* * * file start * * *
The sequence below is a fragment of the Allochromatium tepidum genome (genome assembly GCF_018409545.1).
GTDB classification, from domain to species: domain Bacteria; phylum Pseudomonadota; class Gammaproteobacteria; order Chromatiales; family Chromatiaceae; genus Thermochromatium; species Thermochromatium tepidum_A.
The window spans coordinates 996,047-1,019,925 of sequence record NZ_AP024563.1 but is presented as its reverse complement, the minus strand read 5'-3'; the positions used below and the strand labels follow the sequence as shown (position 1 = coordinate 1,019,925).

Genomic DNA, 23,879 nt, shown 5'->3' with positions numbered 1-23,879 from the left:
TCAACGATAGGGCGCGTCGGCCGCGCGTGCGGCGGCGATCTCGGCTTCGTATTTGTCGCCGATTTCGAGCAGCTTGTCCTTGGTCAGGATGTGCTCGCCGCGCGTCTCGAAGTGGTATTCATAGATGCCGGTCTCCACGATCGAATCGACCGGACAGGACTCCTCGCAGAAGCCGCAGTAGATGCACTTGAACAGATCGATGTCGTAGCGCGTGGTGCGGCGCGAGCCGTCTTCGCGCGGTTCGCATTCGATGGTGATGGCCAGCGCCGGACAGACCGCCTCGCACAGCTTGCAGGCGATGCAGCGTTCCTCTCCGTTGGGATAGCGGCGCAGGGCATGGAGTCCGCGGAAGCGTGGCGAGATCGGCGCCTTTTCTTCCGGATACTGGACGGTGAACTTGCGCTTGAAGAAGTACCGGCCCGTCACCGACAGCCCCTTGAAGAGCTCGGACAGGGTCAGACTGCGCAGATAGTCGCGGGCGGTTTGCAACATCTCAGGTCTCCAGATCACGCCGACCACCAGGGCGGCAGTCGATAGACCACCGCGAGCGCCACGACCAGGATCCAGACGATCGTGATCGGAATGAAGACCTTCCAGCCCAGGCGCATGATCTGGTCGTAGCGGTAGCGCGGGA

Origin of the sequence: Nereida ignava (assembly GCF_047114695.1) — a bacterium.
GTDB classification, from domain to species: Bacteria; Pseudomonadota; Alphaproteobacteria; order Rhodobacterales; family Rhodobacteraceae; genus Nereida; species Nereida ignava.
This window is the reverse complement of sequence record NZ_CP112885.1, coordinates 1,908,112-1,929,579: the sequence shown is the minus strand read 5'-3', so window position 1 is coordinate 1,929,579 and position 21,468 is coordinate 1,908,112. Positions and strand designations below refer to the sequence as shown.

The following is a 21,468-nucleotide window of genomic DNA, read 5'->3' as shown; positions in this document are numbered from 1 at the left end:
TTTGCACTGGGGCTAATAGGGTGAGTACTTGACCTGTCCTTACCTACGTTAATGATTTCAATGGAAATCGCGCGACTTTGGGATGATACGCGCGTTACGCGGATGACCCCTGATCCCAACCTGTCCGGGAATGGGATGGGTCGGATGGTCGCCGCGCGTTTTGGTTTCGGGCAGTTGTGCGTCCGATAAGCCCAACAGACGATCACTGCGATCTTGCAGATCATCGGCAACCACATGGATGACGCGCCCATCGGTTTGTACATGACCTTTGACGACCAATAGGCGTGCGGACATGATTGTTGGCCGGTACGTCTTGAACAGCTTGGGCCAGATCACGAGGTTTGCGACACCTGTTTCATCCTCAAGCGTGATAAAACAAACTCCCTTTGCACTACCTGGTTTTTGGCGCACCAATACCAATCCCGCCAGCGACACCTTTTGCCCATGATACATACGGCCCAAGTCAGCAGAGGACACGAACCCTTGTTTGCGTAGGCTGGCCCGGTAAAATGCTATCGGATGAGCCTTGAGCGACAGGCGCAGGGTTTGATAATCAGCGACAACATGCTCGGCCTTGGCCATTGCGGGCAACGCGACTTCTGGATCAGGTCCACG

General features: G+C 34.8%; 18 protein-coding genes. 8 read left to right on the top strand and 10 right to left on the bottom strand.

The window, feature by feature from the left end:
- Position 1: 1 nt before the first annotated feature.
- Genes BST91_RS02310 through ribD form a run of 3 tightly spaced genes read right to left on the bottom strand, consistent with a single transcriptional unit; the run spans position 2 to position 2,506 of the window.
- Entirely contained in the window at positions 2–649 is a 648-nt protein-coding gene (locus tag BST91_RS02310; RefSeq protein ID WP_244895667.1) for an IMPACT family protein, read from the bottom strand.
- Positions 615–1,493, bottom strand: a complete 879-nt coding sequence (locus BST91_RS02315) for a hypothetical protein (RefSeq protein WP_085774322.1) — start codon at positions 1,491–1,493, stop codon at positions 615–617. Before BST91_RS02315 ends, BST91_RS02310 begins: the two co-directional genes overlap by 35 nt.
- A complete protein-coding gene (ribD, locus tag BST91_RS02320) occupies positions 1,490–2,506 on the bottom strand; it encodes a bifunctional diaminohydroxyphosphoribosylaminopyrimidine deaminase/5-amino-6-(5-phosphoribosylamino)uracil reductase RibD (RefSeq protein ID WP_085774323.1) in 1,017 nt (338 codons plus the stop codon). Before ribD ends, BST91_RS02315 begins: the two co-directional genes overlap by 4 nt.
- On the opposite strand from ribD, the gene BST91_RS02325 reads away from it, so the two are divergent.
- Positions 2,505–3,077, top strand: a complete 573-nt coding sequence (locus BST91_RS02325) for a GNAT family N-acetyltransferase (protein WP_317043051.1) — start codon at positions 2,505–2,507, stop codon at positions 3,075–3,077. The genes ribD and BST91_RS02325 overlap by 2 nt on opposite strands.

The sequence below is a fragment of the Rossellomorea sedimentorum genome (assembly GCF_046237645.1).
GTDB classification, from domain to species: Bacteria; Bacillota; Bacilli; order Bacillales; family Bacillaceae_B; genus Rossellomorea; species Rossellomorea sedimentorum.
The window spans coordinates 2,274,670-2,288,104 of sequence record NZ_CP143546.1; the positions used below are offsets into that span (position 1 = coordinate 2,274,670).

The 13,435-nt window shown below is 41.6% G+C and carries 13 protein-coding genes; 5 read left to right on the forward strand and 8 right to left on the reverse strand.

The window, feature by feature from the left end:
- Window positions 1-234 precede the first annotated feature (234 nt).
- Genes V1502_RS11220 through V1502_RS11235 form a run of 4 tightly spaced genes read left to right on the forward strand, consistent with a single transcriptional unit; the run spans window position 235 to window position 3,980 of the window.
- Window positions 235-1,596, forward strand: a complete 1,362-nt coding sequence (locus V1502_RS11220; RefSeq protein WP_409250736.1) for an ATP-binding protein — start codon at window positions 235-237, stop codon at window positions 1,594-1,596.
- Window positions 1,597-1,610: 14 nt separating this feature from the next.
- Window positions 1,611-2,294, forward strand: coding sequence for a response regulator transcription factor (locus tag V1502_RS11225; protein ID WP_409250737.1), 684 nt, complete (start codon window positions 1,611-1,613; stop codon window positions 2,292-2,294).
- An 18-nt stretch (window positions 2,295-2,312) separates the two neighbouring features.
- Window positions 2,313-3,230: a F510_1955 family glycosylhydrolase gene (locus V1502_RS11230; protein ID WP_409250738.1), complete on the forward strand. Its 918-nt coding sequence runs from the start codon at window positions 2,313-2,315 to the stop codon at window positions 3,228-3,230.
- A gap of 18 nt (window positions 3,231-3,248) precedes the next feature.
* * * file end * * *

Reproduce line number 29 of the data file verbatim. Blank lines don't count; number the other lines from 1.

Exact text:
- Window positions 1,611-2,294, forward strand: coding sequence for a response regulator transcription factor (locus tag V1502_RS11225; protein ID WP_409250737.1), 684 nt, complete (start codon window positions 1,611-1,613; stop codon window positions 2,292-2,294).